Ubisoft starts selling NFTs in the form of helmets with tiny numbers

Ubisoft's new NFT items.
(Image credit: Ubisoft)

Well, those mad bastards did it. Ubisoft is not alone among the big publishers in having declared an interest in Non-Fungible Tokens, but now it is the first to launch its take on the most irritating digital trend of the moment. Ubisoft Quartz now has an announcement trailer, an official site, and my eternal scorn.

The first game they'll be featured in is Ghost Recon: Breakpoint and, well, basically the NFTs are hats with tiny numbers on them. Or bits of armour. These are cosmetic items released in 'limited editions' which are then, so Ubisoft says, made 'unique' by the number. Look at the way the camera zooms in on that tiny number on the helmet: Why are these things always such a parody of themselves?

There are also digits? I'm not even really sure what a digit is.

Ubisoft's new NFT items.

(Image credit: Ubisoft)

The language around this thing is tailor-made to raise your hackles: "Be Unique. Control. Play. The Beta of Ubisoft Quartz, the first playable NFTs designed by the Ubisoft Strategic Innovation lab, is coming to Ghost Recon Breakpoint!" I suppose it's technically true that numbering items makes them unique, but this does seem like a rather weak pitch: 'limited edition' cosmetics.

It's a bit weird: Selling an NFT that can be used in a single game is a bit like selling one glove. The strange thing is that Ubisoft would be in a position to deliver on the so-called promise of NFTs by creating, say, a beanie hat that you could wear in Assassin's Creed and Breakpoint and Riders Republic and For Honor. But that's not what's happening here: yet.

Ubisoft only announced this was coming in November, and it's part of a wider trend among big tech companies toying with the idea of NFTs, not all of whom are sold on them. EA is: it called NFTs 'the future of our industry'. But Xbox boss Phil Spencer's worried they might be 'exploitative', Discord teased their integration then swiftly u-turned after major backlash, while Steam's just decided to ban them altogether. If you ask me, the only good thing about NFTs is the endless line of funny scam stories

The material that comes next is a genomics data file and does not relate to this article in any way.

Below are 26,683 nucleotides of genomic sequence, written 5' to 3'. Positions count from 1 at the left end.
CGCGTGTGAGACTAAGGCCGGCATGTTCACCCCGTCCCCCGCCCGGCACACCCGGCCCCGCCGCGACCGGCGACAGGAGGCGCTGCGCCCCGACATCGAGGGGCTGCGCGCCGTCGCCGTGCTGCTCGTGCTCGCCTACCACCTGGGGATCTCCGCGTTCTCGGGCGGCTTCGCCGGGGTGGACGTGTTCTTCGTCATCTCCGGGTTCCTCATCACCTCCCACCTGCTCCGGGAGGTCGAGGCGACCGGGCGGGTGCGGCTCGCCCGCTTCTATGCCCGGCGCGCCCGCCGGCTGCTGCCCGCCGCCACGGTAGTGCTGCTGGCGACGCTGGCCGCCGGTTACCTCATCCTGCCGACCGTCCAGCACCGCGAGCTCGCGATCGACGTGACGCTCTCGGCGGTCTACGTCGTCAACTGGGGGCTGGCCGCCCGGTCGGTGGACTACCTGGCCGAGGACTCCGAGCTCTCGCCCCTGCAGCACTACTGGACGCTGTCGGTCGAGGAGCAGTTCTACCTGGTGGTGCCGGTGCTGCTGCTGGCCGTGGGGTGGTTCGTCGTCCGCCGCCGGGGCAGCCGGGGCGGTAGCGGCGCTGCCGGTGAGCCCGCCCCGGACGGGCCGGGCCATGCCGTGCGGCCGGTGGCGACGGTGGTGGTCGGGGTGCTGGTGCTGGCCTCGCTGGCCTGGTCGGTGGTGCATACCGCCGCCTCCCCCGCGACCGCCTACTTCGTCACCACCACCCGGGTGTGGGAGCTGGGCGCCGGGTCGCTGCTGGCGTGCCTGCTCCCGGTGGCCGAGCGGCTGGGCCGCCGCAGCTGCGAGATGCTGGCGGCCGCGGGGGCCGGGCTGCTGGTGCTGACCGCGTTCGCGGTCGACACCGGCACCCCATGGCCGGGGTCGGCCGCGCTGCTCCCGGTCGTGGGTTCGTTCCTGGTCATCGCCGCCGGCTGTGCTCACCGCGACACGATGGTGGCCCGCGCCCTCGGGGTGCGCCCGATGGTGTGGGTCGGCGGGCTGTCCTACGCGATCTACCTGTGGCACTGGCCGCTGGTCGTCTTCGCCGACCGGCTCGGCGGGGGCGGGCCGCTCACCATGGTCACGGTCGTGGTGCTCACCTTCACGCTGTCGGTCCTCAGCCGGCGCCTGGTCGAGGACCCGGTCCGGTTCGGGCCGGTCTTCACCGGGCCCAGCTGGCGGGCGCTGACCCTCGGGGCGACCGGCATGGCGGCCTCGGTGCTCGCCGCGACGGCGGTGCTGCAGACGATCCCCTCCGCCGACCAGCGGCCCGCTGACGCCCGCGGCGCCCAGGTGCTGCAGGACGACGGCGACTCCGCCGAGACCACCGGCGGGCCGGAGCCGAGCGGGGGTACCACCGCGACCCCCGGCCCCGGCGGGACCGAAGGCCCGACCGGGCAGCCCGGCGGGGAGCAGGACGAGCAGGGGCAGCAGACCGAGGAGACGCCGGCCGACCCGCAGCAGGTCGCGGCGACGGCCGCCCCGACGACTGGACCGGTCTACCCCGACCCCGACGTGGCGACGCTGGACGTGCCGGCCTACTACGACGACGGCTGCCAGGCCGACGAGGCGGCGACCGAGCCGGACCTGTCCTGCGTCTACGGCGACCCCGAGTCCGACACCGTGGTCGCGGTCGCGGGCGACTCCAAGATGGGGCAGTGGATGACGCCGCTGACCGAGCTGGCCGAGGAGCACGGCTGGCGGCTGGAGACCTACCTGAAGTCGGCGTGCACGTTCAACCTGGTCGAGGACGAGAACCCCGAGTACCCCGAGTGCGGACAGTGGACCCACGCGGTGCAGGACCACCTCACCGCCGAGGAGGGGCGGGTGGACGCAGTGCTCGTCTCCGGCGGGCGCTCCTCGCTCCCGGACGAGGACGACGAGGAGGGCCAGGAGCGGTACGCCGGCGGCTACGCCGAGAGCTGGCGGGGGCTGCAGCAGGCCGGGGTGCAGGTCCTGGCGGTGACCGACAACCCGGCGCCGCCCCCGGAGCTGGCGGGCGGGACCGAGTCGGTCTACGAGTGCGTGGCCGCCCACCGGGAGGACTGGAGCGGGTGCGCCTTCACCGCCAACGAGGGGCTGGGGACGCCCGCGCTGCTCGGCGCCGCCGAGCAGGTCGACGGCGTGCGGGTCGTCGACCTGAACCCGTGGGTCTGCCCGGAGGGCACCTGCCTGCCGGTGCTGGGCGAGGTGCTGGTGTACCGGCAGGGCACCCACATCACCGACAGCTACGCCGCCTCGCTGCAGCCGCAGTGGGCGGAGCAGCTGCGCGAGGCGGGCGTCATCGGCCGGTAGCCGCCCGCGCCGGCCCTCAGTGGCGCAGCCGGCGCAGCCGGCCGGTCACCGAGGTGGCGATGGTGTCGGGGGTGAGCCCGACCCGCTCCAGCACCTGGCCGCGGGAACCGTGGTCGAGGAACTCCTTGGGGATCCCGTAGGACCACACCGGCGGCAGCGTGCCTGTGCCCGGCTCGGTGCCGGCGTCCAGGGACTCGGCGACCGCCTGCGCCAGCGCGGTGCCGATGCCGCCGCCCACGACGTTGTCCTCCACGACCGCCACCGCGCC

Going by the official site, Ubisoft Quartz is not yet available for sale. But it will be soon enough, and the gates of hell will open: Triumphant crypto-bros are coming to your Discords, to your forums, to every part of the gaming world you like. And they're gonna stick this crap into every single game they can. Today Ubisoft: Tomorrow, sadly, the world.

Rich Stanton

Rich is a games journalist with 15 years' experience, beginning his career on Edge magazine before working for a wide range of outlets, including Ars Technica, Eurogamer, GamesRadar+, Gamespot, the Guardian, IGN, the New Statesman, Polygon, and Vice. He was the editor of Kotaku UK, the UK arm of Kotaku, for three years before joining PC Gamer. He is the author of a Brief History of Video Games, a full history of the medium, which the Midwest Book Review described as "[a] must-read for serious minded game historians and curious video game connoisseurs alike."